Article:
Comptroller Susana Mendoza

The Illinois Senate has endorsed monthly reporting of incoming bills despite a veto by Gov. Bruce Rauner.

Illinois is chasing a moving target as it tries to dig out of the nation's worst budget crisis, and $7.5 billion worth of unpaid bills hadn't even been sent to the official who writes the checks by the end of June.

The Illinois comptroller has appealed a Cook County judge's ruling that state lawmakers must be paid on time despite their failure to pass a budget.
 
Illinois Comptroller Susana Mendoza said Wednesday that Illinois Attorney General Lisa Madigan's office filed the appeal on her behalf Tuesday. The judge ruled last week in favor of several lawmakers who sued Mendoza's predecessor asking for pay.
 
Mendoza said she would release legislator back pay but also planned to appeal.
 

Flickr Creative Commons/frankieleon

A Cook County judge ruled Illinois’ comptroller cannot delay paying the salaries of state lawmakers during the budget impasse.  

A feud between Illinois Gov. Bruce Rauner and Comptroller Susana Mendoza is escalating over spending priorities during the state's unprecedented budget standoff.  Mendoza is a Democrat in charge of paying Illinois' bills. In a speech she accused Rauner of being a terrible governor and paying consultants from a health care fund, among other things.   

A new poll says Illinois voters are divided on what to do about the state’s financial problems.

The poll puts Illinois' deficit at $10 billion, and gives voters three choices for how to fix it: raise taxes, cut "waste and inefficiency," or both.

Cuts were the most popular answer at 45 percent. Just 11 percent favored only raising taxes; about a third said do both.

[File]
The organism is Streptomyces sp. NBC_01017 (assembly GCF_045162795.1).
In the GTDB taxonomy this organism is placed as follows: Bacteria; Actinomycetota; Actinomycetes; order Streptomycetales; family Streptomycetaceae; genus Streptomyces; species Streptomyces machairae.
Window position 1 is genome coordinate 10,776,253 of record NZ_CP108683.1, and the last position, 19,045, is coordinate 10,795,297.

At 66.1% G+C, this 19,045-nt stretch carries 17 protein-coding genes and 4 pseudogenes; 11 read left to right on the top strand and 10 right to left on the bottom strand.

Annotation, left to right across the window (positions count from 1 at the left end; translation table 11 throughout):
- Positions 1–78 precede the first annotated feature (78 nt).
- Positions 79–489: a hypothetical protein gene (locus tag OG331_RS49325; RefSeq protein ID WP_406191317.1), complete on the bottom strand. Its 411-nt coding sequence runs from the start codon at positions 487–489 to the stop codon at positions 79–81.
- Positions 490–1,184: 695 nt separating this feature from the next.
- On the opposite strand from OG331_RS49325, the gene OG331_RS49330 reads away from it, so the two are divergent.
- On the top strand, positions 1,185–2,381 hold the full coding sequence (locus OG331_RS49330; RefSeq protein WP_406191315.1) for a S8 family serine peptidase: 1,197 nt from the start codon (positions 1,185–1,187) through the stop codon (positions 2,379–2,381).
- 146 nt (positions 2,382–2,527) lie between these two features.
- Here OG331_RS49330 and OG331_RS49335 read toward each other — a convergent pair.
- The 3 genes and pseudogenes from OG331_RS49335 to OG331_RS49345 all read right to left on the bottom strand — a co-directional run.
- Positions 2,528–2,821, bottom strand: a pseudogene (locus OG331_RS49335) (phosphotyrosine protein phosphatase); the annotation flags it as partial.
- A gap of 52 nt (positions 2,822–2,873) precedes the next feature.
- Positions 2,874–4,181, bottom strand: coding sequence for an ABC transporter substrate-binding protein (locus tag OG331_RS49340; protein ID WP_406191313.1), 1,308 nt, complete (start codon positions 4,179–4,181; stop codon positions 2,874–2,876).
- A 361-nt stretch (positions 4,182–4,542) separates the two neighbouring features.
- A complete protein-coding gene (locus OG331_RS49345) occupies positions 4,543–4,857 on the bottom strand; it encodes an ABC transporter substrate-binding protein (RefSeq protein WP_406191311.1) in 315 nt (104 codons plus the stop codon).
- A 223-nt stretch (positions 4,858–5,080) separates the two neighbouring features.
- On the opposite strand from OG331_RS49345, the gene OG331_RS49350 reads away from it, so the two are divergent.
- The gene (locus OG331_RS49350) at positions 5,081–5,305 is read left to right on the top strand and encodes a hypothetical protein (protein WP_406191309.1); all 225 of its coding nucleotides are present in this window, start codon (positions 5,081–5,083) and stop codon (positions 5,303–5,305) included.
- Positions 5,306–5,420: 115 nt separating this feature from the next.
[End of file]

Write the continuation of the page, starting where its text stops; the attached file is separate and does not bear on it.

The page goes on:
Paradoxically, when you ask voters about specific areas to cut, most are rejected. Support was strongest for spending on education, poor people, and individuals with disabilities.

Gov. Bruce Rauner makes his annual budget address Wed. before the Illinois General Assembly. Democrats say Rauner has never introduced a balanced budget. The governor disagrees.

Illinois is in its 20th month without a state budget, and the question of who's to blame depends on whom you ask: Comptroller Susana Mendoza, a Democrat, or Gov. Rauner, a Republican.

"The governor's job is to introduce a balanced budget. He hasn't done that, and there's no way to sugarcoat that. That is not an alternative fact; that is a true fact," Mendoza said. 

Politicians of all parties often sidestep awkward questions.

Illinois Governor Bruce Rauner followed that tradition during a stop at Heartland Community College in Normal on Wednesday.

  Illinois Governor Bruce Rauner delivered his third State of the State speech WEDNESDAY. Brian Mackey reports it comes amid a protracted political fight that's decimated parts of state government.

 

The State of the State address is usually a time when governors tout accomplishments.